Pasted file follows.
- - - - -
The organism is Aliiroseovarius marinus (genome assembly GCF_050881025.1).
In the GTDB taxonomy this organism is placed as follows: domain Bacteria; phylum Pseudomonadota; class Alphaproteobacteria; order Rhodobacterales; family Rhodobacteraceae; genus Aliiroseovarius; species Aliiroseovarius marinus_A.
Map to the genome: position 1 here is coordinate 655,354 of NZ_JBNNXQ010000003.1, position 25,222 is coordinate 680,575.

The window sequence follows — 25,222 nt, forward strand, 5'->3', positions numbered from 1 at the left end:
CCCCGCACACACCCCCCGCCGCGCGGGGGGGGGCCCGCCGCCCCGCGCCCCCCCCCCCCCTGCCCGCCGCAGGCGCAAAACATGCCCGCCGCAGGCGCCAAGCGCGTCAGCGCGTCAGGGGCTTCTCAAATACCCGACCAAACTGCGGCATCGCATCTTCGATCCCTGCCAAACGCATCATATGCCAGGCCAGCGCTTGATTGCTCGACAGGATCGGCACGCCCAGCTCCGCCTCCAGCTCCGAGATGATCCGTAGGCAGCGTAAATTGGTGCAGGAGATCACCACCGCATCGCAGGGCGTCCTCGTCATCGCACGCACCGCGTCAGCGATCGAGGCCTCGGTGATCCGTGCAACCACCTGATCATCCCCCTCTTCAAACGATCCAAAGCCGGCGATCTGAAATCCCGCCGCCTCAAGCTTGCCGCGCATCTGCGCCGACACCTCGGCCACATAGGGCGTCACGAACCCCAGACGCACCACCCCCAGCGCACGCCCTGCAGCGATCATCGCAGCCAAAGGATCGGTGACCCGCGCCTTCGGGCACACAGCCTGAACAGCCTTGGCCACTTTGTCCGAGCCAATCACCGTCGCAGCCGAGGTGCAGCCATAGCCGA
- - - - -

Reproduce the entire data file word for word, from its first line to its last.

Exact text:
The organism is Aliiroseovarius marinus (genome assembly GCF_050881025.1).
In the GTDB taxonomy this organism is placed as follows: domain Bacteria; phylum Pseudomonadota; class Alphaproteobacteria; order Rhodobacterales; family Rhodobacteraceae; genus Aliiroseovarius; species Aliiroseovarius marinus_A.
Map to the genome: position 1 here is coordinate 655,354 of NZ_JBNNXQ010000003.1, position 25,222 is coordinate 680,575.

The window sequence follows — 25,222 nt, forward strand, 5'->3', positions numbered from 1 at the left end:
CCCCGCACACACCCCCCGCCGCGCGGGGGGGGGCCCGCCGCCCCGCGCCCCCCCCCCCCCTGCCCGCCGCAGGCGCAAAACATGCCCGCCGCAGGCGCCAAGCGCGTCAGCGCGTCAGGGGCTTCTCAAATACCCGACCAAACTGCGGCATCGCATCTTCGATCCCTGCCAAACGCATCATATGCCAGGCCAGCGCTTGATTGCTCGACAGGATCGGCACGCCCAGCTCCGCCTCCAGCTCCGAGATGATCCGTAGGCAGCGTAAATTGGTGCAGGAGATCACCACCGCATCGCAGGGCGTCCTCGTCATCGCACGCACCGCGTCAGCGATCGAGGCCTCGGTGATCCGTGCAACCACCTGATCATCCCCCTCTTCAAACGATCCAAAGCCGGCGATCTGAAATCCCGCCGCCTCAAGCTTGCCGCGCATCTGCGCCGACACCTCGGCCACATAGGGCGTCACGAACCCCAGACGCACCACCCCCAGCGCACGCCCTGCAGCGATCATCGCAGCCAAAGGATCGGTGACCCGCGCCTTCGGGCACACAGCCTGAACAGCCTTGGCCACTTTGTCCGAGCCAATCACCGTCGCAGCCGAGGTGCAGCCATAGCCGA